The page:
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Is there a doctor in the house?


JimAttrill
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Following what I have seen in the various LR mags, I have tried wearing latex gloves while working on the oily bits. I can't stand them as they make my hands so sweaty even when it isn't very hot. I can't believe anyone would wear them on purpose unless you can get airconditioned versions. Is it a legal requirement or something in the UK?

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not a legal requirement, but employers have to provide the 'PPE' Personal Protective Equipment to comply with Health & Safety Regs, but the employee/worker has the last choice if they use them or not, if not used any accidents/illness is not covered by the company insurance/ HSE.

when I wear them at work, my hands are all swaety wet when the gloves come off, just think it's becuase your.my hands can't breathe will fully covered.

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Some people are allergic to latex so they tend to use vinyl or nitrile gloves. I think the vinyl ones are brownish, nitrile ones blue and latex white.

If the sweating is just due to temperature then that's not much help!

Ironically, latex are the best ones on many fronts. The PVC ones are fine with blood etc, but try oil and they degrade rapidly and split with ease. The Nitrile ones just tear easily anyway....but come in funky colours...

I choose Latex given the option, but I'm not sensative to rubber :ph34r:

Jas

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Being the age I am we didn't have sucth things. It always sets me back to see fitters donning gloves. At least they should have clean hands when they get home.

Neither was I allowed to hold a hammer with anything other than bare hands. That was considered dangerous because the hammer could slip.

I was taught to put my hands into grease and oil.

Not so today. I'm told that the additives in oil and grease are dangerous. Well I still don't wear gloves.

mike FOAK

I can cause trouble in an empty house !!!

I don't bother getting the tee shirt.

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I've got some proper marigold surgical sterile gloves, they come wrapped in pairs, and are powdered on the inside... I can wear them for a good car fixing session (3 or 4 hours) without getting sweaty hands..

a mate who works in the medical industry gets them for me, they must cost quite a bit though........

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Being the age I am we didn't have sucth things. It always sets me back to see fitters donning gloves. At least they should have clean hands when they get home.

Neither was I allowed to hold a hammer with anything other than bare hands. That was considered dangerous because the hammer could slip.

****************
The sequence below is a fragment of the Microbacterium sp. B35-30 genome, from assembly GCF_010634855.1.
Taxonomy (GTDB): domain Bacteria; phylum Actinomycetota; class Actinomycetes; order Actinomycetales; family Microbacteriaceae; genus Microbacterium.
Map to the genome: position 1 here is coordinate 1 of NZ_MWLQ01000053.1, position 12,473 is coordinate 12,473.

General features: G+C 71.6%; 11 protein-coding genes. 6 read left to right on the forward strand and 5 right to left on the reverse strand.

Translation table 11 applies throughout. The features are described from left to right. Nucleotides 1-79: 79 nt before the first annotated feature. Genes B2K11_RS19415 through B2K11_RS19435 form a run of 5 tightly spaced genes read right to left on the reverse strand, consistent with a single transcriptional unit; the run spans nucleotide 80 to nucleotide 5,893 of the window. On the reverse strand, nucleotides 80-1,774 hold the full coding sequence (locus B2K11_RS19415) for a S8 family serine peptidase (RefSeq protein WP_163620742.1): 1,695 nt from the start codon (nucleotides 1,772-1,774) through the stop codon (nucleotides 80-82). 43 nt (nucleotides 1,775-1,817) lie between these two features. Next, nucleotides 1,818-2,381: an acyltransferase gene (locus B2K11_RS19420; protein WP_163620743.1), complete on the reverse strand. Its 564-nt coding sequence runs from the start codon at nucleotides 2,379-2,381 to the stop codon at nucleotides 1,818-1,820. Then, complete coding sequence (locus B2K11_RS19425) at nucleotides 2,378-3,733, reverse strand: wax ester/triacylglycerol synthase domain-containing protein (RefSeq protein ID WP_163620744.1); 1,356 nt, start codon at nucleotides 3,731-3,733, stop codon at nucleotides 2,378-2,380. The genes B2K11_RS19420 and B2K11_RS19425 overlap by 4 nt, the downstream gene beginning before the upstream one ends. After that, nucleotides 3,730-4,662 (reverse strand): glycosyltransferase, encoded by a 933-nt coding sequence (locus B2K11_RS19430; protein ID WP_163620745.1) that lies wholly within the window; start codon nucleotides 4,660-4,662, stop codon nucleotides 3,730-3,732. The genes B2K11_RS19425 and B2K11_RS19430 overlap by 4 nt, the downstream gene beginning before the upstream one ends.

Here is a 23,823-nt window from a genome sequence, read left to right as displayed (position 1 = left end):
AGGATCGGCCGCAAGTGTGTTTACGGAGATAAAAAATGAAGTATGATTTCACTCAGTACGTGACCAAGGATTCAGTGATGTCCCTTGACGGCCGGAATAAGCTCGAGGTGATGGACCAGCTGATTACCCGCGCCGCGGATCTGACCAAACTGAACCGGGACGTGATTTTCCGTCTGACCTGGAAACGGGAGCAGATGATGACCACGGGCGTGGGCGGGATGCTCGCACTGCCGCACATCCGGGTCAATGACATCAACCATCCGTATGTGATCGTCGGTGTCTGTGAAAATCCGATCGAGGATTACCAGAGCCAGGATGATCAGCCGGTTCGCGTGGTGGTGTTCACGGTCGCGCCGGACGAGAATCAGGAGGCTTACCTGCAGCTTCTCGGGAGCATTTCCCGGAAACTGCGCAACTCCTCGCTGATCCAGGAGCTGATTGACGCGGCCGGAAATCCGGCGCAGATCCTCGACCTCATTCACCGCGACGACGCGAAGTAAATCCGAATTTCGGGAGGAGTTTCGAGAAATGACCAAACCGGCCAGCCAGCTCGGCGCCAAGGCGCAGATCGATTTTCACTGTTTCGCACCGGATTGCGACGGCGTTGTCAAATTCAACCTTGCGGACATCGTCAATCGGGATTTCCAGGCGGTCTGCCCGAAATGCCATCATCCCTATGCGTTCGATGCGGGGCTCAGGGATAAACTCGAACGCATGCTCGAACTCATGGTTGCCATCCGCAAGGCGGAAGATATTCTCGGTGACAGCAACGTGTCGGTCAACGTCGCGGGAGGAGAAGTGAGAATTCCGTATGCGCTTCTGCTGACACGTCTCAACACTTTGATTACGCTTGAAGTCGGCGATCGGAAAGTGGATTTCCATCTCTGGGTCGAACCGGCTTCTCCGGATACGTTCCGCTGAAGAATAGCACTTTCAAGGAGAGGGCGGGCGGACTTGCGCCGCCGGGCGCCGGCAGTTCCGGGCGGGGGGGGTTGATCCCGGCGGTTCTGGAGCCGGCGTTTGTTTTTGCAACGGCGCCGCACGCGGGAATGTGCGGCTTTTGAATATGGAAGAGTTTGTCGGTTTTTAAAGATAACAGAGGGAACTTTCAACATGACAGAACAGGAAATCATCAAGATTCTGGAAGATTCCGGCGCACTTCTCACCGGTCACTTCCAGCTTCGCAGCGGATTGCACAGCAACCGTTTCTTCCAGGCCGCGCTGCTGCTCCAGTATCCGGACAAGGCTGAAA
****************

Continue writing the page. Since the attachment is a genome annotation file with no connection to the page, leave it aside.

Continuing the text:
I was taught to put my hands into grease and oil.

Not so today. I'm told that the additives in oil and grease are dangerous. Well I still don't wear gloves.

mike FOAK

The best way to clean your hands is make some pastry, natural and no nasty chemicals :lol:

The instructions that came with my pillar drill said not to wear gloves when using it.

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Hi

Nitrile gloves are ok for oil etc and usually come in blue or purple, vinyl are super sweaty and are clearish, latex are best but quickly dissolve in petrol/oil.

sterile gloves are expensive but much nicer, they are also widely available very cheaply from medical supplies places when they have passed their expiry date! We use these ones to practise with, getting them on in an exam with damp hands from scrubbing up and keeping them sterile can be an absolute bugger!

Mike

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A friend used to be an Environmental Health Officer for the local council.

According to her, during the 80s the majority of patients with testicular cancer worked as car mechanics. :o Apparently, the most significant problem is with used engine oil, as it is highly carcinogenic.

The message is use gloves!!

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Latex are cheap, but not protection against petrol and other chemicals - they degrade almost instantly and then break up. In general they are very weak and I stopped using them becuase I spent too much time having to replace them.

I have used nitrile a few times - but at £11 for a box of 50-pairs, that's a tad expensive.

Vinyl are a lot stronger that latex, a lot cheaper than nitrile, are very tough, and resistant to any automotive chemicals that I have ever come across. Any of the above will make your hands sweat, but it's just something you have to put up with. Apart from old engine oil being a carcinogen, getting it out of your skin/under your nails is a real chore when you have to do it a couple of times every day. Powerful hand cleaners take the oil out of your skin, which is something else you then have to deal with. The skin on my hands dries up and splits, if I clench my fist it squeezes blood out of these splits down the side of my index fingers and thumbs, which is sore and takes ages to heal. Wearing sweaty gloves is a lot better as far as I'm concerned.

Les.

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You could try a bit of talc in the gloves before you put them on.........It makes them easier to get on too.

Barrier cream is a help and aids cleaning if Like me, don't usualy ear glove cause a just can't manage with them.........

I was gven a tip many years ago.......

before getting your hands oily, sratch a bar of soap. The resultand wedge of soap under your nails keeps the grease and oil out and cleans out itself easily when washing....I tried it and it worked a treat, only problem was I couldn't stand the soap under my nails :blink:

Nigel.

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